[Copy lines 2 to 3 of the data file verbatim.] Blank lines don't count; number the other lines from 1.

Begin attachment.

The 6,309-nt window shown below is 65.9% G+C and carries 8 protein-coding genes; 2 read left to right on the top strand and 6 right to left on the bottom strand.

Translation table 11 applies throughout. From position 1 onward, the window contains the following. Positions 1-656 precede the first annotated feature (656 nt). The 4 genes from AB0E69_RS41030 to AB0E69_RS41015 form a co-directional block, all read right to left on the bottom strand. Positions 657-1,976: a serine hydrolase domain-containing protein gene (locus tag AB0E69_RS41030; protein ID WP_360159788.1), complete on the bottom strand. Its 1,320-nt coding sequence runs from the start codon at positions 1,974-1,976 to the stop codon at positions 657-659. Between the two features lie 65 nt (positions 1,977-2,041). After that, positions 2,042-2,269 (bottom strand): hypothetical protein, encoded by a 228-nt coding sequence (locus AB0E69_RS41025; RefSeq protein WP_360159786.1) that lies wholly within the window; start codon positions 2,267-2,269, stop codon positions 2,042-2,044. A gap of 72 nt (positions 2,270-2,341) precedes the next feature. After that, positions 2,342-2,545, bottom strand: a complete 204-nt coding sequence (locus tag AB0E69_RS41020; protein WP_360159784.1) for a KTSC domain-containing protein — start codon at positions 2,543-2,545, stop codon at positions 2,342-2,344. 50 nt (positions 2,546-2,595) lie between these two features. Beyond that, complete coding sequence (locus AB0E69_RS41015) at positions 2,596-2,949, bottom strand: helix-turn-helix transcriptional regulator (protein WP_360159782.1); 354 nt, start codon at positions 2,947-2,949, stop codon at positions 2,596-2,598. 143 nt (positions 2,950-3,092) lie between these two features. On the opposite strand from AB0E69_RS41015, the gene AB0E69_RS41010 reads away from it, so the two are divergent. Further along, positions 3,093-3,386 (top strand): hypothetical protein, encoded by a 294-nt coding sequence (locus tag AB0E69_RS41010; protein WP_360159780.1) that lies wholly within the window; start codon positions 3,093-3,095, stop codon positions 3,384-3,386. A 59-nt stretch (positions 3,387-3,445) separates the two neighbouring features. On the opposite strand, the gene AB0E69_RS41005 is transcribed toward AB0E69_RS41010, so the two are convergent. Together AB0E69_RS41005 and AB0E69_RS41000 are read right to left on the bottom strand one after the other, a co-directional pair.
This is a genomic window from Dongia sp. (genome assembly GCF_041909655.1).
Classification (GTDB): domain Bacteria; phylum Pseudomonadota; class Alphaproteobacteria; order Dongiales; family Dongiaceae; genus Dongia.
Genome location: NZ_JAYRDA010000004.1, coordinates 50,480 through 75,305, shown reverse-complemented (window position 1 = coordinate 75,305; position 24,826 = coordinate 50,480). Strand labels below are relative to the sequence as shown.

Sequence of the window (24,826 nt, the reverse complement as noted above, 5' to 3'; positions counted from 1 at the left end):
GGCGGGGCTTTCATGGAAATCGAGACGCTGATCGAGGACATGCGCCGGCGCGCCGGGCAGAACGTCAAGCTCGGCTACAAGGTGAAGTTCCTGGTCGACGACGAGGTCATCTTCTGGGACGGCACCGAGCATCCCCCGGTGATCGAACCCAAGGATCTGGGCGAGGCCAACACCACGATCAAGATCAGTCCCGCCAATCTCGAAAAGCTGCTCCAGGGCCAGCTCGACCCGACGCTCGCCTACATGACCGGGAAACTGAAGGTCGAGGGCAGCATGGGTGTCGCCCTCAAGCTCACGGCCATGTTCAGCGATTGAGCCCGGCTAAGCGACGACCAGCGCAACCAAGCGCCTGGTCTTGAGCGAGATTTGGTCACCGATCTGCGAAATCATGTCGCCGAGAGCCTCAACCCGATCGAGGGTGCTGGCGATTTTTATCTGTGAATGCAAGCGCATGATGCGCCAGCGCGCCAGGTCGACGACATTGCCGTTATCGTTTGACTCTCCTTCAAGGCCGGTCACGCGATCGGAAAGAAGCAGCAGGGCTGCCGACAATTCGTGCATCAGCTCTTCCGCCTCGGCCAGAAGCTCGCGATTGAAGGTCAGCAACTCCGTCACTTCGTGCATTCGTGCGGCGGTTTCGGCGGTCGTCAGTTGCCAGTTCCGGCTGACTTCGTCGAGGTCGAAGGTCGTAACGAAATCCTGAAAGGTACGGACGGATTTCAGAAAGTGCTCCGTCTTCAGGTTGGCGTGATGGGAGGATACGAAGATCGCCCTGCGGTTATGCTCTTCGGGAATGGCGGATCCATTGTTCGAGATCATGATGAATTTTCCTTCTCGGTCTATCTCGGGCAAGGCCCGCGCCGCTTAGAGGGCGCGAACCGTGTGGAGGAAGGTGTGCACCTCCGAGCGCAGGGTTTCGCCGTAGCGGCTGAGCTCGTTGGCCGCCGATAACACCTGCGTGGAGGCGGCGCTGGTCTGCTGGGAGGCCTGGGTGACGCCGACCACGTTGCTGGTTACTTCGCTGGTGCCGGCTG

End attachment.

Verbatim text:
Translation table 11 applies throughout. From position 1 onward, the window contains the following. Positions 1-656 precede the first annotated feature (656 nt). The 4 genes from AB0E69_RS41030 to AB0E69_RS41015 form a co-directional block, all read right to left on the bottom strand. Positions 657-1,976: a serine hydrolase domain-containing protein gene (locus tag AB0E69_RS41030; protein ID WP_360159788.1), complete on the bottom strand. Its 1,320-nt coding sequence runs from the start codon at positions 1,974-1,976 to the stop codon at positions 657-659. Between the two features lie 65 nt (positions 1,977-2,041). After that, positions 2,042-2,269 (bottom strand): hypothetical protein, encoded by a 228-nt coding sequence (locus AB0E69_RS41025; RefSeq protein WP_360159786.1) that lies wholly within the window; start codon positions 2,267-2,269, stop codon positions 2,042-2,044. A gap of 72 nt (positions 2,270-2,341) precedes the next feature. After that, positions 2,342-2,545, bottom strand: a complete 204-nt coding sequence (locus tag AB0E69_RS41020; protein WP_360159784.1) for a KTSC domain-containing protein — start codon at positions 2,543-2,545, stop codon at positions 2,342-2,344. 50 nt (positions 2,546-2,595) lie between these two features. Beyond that, complete coding sequence (locus AB0E69_RS41015) at positions 2,596-2,949, bottom strand: helix-turn-helix transcriptional regulator (protein WP_360159782.1); 354 nt, start codon at positions 2,947-2,949, stop codon at positions 2,596-2,598. 143 nt (positions 2,950-3,092) lie between these two features. On the opposite strand from AB0E69_RS41015, the gene AB0E69_RS41010 reads away from it, so the two are divergent. Further along, positions 3,093-3,386 (top strand): hypothetical protein, encoded by a 294-nt coding sequence (locus tag AB0E69_RS41010; protein WP_360159780.1) that lies wholly within the window; start codon positions 3,093-3,095, stop codon positions 3,384-3,386. A 59-nt stretch (positions 3,387-3,445) separates the two neighbouring features. On the opposite strand, the gene AB0E69_RS41005 is transcribed toward AB0E69_RS41010, so the two are convergent. Together AB0E69_RS41005 and AB0E69_RS41000 are read right to left on the bottom strand one after the other, a co-directional pair.
This is a genomic window from Dongia sp. (genome assembly GCF_041909655.1).